Not quite sure what got me thinking so heavily about it, but on my drive home from work today I was contemplating the concept of going back in time to correct mistakes made in your youth. It made me wonder what other people really thought on the topic. So that’s actually the basis behind the questions I present to you, my “faithful” readers.
1.If you had an opportunity to go back in time and mentor yourself for one day, when would it be? (I’m not necessarily asking day/date/time here)
2. What general issue would you advise yourself on in that instance? What specific thing?
3. If you actually could do this, what would you see as being the most tangible differences between the person you are now and the person you WOULD be now if you had that knowledge/advice then?
As for MY answers:
I’d personally go back to some point during the second semester of my senior year of High school. I was at my most malleable at that point, and I actually still possessed some of the infamous “youthful innocence”. I honestly think I’d probably advise myself to accept the appointment to the AirForce Academy that I turned down. True it would have been a lot of work, but I feel that it would have gotten a jump start on instilling the sense of discipline that it took me FAR too long to develop, and with the decisions I made while I was in school in Boston, I’m sure that some of that learned discipline was learned the hard way. General knowledge, I’d probably try to instill the same love of God that I gained from having LIVED in Boston, which I classify as the most significant thing that I’d gained from my 8 years in the Bay State.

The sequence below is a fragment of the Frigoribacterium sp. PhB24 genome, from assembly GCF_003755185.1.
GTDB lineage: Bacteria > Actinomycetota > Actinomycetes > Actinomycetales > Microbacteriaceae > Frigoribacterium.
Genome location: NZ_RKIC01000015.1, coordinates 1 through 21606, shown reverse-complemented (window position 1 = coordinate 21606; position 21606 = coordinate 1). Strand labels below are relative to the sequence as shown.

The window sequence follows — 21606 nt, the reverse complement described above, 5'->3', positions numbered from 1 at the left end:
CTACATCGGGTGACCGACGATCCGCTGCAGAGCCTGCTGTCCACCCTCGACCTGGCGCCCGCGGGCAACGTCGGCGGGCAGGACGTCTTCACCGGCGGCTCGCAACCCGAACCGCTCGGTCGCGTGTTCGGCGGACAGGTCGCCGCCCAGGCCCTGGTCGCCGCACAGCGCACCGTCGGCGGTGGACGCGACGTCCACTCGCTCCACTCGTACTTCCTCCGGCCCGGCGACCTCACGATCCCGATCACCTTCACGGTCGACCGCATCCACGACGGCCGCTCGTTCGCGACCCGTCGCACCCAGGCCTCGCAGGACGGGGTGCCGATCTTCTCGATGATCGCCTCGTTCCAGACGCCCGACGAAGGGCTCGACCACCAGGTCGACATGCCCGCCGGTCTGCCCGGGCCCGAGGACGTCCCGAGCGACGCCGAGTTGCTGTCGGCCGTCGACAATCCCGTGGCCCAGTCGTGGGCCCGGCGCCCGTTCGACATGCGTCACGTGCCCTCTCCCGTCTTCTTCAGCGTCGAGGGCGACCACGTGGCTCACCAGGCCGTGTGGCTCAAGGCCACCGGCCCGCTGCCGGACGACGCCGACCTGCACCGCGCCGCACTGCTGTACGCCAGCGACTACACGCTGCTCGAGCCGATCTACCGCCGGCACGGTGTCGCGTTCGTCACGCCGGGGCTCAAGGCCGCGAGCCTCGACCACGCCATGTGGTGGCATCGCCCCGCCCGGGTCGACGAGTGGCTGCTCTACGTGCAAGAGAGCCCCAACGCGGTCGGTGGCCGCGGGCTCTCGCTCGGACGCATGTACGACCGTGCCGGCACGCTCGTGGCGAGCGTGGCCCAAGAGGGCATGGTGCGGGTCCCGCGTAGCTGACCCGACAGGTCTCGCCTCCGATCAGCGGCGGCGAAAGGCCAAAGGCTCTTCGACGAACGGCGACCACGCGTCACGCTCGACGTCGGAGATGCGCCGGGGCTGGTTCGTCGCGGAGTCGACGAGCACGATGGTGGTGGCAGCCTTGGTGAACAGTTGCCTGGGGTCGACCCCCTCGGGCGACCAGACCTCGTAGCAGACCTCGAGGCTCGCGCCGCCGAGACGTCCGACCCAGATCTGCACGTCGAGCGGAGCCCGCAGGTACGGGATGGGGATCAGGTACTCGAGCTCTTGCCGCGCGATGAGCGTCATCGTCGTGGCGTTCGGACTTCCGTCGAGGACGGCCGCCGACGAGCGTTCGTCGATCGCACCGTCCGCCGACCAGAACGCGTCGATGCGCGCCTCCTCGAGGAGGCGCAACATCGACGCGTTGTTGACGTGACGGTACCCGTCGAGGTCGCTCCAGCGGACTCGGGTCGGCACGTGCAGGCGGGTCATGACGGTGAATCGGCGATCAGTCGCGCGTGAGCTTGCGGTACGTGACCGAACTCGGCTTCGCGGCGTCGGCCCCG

Still, I’m not sure I’d be the anchored Christian that I became because of my time in Boston. Still, I’d have been more in tune with my family (my Sister and her family moved here to Colorado Springs, home of the AFA, during my freshman year of college), I’d have had a sober sense of money management, and if nothing else, I’d be a commissioned officer in the US Airforce just ending my first term of service in the military (Air Force Officers are less likely to see live combat… and my vision is shot anyway). I’d most likely still be friends with some of the people that I knew when I was a HS sophomore in Boston, I’d get to travel around the world like I’d always wanted to do, and I’d be surrounded by some of the most advanced technology in existance.
Still, I reflect on the things in me that I wouldn’t have had. I wouldn’t have had my first love, one of those HS friends in the Boston area. I wouldn’t have the spiritual background that I DO have that’s made me the man of God I am. The less than perfect experiences in Boston that I went through gave me a sense of compassion that I don’t think I could have gotten any other way than by suffering. I most likely wouldn’t have met the various people that are so valuable to me here in Colorado NOW. While T was still here in the Springs, she was with her daughter’s father, and if nothing else, the age difference at that time would have been insurmountable (I’m her first younger man). A wasn’t quite in the market at the time, plus she was freakin MARRIED, at the time. My other friends that I have here were either elsewhere for school if they’re natives, or just not even HERE if they aren’t.
I suppose I just want the improvements and ease of life that hindsight would have provided, but I would have loved to be able to maintain the experiences that I experienced.
By the way, I just remembered what made me think of this topic… Watching The Butterfly Effect. I need to get outside more